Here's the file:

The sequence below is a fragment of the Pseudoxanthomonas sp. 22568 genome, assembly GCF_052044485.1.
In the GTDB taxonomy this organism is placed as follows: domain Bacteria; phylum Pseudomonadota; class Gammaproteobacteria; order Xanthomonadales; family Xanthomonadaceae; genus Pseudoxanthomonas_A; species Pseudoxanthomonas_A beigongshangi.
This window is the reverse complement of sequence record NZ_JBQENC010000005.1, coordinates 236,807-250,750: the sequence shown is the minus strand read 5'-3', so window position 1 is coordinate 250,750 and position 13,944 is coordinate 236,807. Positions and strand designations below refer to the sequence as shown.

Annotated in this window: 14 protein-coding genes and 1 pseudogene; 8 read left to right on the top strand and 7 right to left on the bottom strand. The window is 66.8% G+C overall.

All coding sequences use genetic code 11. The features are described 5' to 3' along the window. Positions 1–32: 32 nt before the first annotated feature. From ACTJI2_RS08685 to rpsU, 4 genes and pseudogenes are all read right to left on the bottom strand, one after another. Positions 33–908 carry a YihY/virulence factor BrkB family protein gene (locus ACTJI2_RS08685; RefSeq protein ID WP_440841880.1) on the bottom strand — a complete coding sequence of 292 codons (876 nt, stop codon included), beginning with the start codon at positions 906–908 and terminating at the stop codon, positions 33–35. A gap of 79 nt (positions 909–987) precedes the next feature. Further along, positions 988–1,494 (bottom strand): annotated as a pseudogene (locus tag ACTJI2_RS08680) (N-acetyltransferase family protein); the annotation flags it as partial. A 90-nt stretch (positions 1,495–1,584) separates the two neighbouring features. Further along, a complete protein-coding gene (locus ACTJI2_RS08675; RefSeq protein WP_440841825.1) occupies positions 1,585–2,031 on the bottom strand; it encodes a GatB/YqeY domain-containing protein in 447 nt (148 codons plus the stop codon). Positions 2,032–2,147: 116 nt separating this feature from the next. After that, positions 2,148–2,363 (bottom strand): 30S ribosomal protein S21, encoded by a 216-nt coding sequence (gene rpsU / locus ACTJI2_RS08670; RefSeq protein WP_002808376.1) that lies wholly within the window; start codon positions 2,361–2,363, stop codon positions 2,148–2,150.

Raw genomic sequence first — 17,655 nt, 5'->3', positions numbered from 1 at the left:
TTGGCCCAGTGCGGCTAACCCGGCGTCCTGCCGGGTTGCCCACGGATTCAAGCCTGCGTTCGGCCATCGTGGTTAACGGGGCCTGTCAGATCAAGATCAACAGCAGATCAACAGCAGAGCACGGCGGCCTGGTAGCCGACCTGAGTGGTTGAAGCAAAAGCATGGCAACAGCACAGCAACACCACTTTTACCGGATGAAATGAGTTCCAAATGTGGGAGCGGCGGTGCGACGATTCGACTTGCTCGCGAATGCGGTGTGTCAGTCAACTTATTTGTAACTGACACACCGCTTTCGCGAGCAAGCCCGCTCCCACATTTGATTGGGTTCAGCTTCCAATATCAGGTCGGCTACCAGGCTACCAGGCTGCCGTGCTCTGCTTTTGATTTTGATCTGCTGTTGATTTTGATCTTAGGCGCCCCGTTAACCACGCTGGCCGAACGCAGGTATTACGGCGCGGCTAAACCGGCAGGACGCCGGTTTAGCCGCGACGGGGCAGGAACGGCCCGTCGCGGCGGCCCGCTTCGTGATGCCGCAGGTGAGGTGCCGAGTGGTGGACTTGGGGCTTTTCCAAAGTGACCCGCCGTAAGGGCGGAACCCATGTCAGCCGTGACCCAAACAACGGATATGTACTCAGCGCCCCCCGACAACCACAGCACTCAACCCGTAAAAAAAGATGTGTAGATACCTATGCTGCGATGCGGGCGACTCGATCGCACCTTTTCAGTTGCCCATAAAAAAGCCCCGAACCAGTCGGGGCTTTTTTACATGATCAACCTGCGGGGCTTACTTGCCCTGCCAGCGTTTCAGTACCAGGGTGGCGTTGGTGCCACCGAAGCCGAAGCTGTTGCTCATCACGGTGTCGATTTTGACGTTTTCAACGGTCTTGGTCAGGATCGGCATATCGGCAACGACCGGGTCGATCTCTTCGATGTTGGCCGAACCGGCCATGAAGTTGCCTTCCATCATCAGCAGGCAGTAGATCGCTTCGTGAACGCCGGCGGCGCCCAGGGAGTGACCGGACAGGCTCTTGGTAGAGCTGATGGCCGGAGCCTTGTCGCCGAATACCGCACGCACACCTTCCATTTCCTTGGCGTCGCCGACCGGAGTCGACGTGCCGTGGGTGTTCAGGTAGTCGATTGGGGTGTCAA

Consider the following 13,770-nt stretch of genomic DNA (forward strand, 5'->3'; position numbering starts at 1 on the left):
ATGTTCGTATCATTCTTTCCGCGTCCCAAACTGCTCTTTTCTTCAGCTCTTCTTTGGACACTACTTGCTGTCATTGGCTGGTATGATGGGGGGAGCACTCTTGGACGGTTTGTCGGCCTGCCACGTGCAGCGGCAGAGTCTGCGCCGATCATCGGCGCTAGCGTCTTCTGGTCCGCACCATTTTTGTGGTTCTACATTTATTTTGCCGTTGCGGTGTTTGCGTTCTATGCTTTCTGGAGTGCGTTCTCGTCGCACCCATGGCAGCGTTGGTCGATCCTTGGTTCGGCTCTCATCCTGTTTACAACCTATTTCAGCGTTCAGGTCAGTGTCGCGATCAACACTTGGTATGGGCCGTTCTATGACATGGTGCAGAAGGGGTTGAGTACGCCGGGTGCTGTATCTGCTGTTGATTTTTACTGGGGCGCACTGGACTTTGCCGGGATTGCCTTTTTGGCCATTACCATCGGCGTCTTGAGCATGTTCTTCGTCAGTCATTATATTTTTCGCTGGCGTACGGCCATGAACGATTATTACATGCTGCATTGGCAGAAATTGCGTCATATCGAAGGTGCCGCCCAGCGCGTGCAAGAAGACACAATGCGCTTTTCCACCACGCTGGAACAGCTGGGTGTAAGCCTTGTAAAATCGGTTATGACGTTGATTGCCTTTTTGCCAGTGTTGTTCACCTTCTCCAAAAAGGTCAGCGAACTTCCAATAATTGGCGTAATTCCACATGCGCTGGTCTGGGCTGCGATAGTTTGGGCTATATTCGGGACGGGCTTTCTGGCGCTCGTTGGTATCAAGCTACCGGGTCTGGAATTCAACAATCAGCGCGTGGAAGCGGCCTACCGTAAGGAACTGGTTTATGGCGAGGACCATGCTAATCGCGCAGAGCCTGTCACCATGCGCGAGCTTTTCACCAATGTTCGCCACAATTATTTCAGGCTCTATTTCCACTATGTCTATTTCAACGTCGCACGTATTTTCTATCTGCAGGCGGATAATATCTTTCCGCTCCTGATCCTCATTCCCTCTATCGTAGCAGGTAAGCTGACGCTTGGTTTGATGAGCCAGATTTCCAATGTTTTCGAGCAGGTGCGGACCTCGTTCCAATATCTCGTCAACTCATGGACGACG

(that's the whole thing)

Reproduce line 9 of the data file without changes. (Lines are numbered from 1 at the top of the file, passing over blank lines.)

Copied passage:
ATGTTCGTATCATTCTTTCCGCGTCCCAAACTGCTCTTTTCTTCAGCTCTTCTTTGGACACTACTTGCTGTCATTGGCTGGTATGATGGGGGGAGCACTCTTGGACGGTTTGTCGGCCTGCCACGTGCAGCGGCAGAGTCTGCGCCGATCATCGGCGCTAGCGTCTTCTGGTCCGCACCATTTTTGTGGTTCTACATTTATTTTGCCGTTGCGGTGTTTGCGTTCTATGCTTTCTGGAGTGCGTTCTCGTCGCACCCATGGCAGCGTTGGTCGATCCTTGGTTCGGCTCTCATCCTGTTTACAACCTATTTCAGCGTTCAGGTCAGTGTCGCGATCAACACTTGGTATGGGCCGTTCTATGACATGGTGCAGAAGGGGTTGAGTACGCCGGGTGCTGTATCTGCTGTTGATTTTTACTGGGGCGCACTGGACTTTGCCGGGATTGCCTTTTTGGCCATTACCATCGGCGTCTTGAGCATGTTCTTCGTCAGTCATTATATTTTTCGCTGGCGTACGGCCATGAACGATTATTACATGCTGCATTGGCAGAAATTGCGTCATATCGAAGGTGCCGCCCAGCGCGTGCAAGAAGACACAATGCGCTTTTCCACCACGCTGGAACAGCTGGGTGTAAGCCTTGTAAAATCGGTTATGACGTTGATTGCCTTTTTGCCAGTGTTGTTCACCTTCTCCAAAAAGGTCAGCGAACTTCCAATAATTGGCGTAATTCCACATGCGCTGGTCTGGGCTGCGATAGTTTGGGCTATATTCGGGACGGGCTTTCTGGCGCTCGTTGGTATCAAGCTACCGGGTCTGGAATTCAACAATCAGCGCGTGGAAGCGGCCTACCGTAAGGAACTGGTTTATGGCGAGGACCATGCTAATCGCGCAGAGCCTGTCACCATGCGCGAGCTTTTCACCAATGTTCGCCACAATTATTTCAGGCTCTATTTCCACTATGTCTATTTCAACGTCGCACGTATTTTCTATCTGCAGGCGGATAATATCTTTCCGCTCCTGATCCTCATTCCCTCTATCGTAGCAGGTAAGCTGACGCTTGGTTTGATGAGCCAGATTTCCAATGTTTTCGAGCAGGTGCGGACCTCGTTCCAATATCTCGTCAACTCATGGACGACG